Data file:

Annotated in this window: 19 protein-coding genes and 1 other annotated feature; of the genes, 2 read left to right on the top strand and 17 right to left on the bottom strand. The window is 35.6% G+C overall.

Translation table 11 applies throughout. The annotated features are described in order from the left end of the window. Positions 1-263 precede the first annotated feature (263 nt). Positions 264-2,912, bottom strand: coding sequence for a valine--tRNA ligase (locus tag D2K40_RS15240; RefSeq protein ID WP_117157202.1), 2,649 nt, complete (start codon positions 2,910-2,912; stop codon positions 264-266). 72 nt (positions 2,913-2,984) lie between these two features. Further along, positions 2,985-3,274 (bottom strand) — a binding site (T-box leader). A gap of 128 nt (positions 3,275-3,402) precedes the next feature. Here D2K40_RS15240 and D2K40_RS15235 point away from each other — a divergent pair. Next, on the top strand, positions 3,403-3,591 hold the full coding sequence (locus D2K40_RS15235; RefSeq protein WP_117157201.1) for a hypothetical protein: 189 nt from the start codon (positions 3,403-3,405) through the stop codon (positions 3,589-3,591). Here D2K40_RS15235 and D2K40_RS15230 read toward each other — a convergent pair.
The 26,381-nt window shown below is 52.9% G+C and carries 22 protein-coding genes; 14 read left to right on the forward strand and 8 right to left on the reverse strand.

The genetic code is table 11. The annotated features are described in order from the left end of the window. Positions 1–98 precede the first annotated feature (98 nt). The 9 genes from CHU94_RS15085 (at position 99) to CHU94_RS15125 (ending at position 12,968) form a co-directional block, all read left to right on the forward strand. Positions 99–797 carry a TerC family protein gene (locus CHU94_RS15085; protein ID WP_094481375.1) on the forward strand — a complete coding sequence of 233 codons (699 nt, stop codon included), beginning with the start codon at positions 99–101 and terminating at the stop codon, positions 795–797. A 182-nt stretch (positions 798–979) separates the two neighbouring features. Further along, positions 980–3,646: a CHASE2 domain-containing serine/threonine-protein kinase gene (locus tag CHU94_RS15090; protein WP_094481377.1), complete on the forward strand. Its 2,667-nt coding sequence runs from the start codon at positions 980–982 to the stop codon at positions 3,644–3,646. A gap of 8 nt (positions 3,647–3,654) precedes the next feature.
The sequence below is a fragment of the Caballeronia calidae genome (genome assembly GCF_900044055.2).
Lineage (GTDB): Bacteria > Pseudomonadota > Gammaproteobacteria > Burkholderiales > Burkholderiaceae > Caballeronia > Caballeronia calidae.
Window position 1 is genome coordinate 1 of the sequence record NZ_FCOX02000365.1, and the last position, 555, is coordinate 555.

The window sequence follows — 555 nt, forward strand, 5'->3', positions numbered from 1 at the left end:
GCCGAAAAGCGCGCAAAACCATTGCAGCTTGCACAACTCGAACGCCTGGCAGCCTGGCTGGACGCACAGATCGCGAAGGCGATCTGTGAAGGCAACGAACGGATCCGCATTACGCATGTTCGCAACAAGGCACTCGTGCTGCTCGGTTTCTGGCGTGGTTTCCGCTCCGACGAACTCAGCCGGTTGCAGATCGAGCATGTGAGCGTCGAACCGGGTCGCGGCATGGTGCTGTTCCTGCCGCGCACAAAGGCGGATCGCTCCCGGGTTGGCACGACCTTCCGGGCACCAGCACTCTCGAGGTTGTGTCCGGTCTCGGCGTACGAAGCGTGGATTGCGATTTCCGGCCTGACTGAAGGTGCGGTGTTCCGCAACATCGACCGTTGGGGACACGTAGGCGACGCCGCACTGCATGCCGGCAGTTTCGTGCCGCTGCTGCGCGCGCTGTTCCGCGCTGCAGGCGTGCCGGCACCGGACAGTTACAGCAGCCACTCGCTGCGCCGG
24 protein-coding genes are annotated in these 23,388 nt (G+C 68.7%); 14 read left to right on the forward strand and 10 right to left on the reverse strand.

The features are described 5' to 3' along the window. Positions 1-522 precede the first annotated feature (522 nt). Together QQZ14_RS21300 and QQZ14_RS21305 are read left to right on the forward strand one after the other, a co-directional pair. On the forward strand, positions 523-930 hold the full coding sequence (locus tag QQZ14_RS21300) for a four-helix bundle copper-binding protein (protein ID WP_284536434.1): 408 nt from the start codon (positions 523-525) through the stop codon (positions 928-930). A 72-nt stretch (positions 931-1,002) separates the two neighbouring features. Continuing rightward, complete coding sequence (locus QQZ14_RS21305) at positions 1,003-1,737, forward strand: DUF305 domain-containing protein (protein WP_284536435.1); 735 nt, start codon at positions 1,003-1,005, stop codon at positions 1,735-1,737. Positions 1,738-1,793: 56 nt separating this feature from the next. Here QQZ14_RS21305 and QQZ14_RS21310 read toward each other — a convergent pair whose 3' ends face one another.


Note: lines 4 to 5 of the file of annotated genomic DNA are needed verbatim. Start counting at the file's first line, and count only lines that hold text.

The genetic code is table 11. The annotated features are described in order from the left end of the window. Positions 1–98 precede the first annotated feature (98 nt). The 9 genes from CHU94_RS15085 (at position 99) to CHU94_RS15125 (ending at position 12,968) form a co-directional block, all read left to right on the forward strand. Positions 99–797 carry a TerC family protein gene (locus CHU94_RS15085; protein ID WP_094481375.1) on the forward strand — a complete coding sequence of 233 codons (699 nt, stop codon included), beginning with the start codon at positions 99–101 and terminating at the stop codon, positions 795–797. A 182-nt stretch (positions 798–979) separates the two neighbouring features. Further along, positions 980–3,646: a CHASE2 domain-containing serine/threonine-protein kinase gene (locus tag CHU94_RS15090; protein WP_094481377.1), complete on the forward strand. Its 2,667-nt coding sequence runs from the start codon at positions 980–982 to the stop codon at positions 3,644–3,646. A gap of 8 nt (positions 3,647–3,654) precedes the next feature.
The sequence below is a fragment of the Caballeronia calidae genome (genome assembly GCF_900044055.2).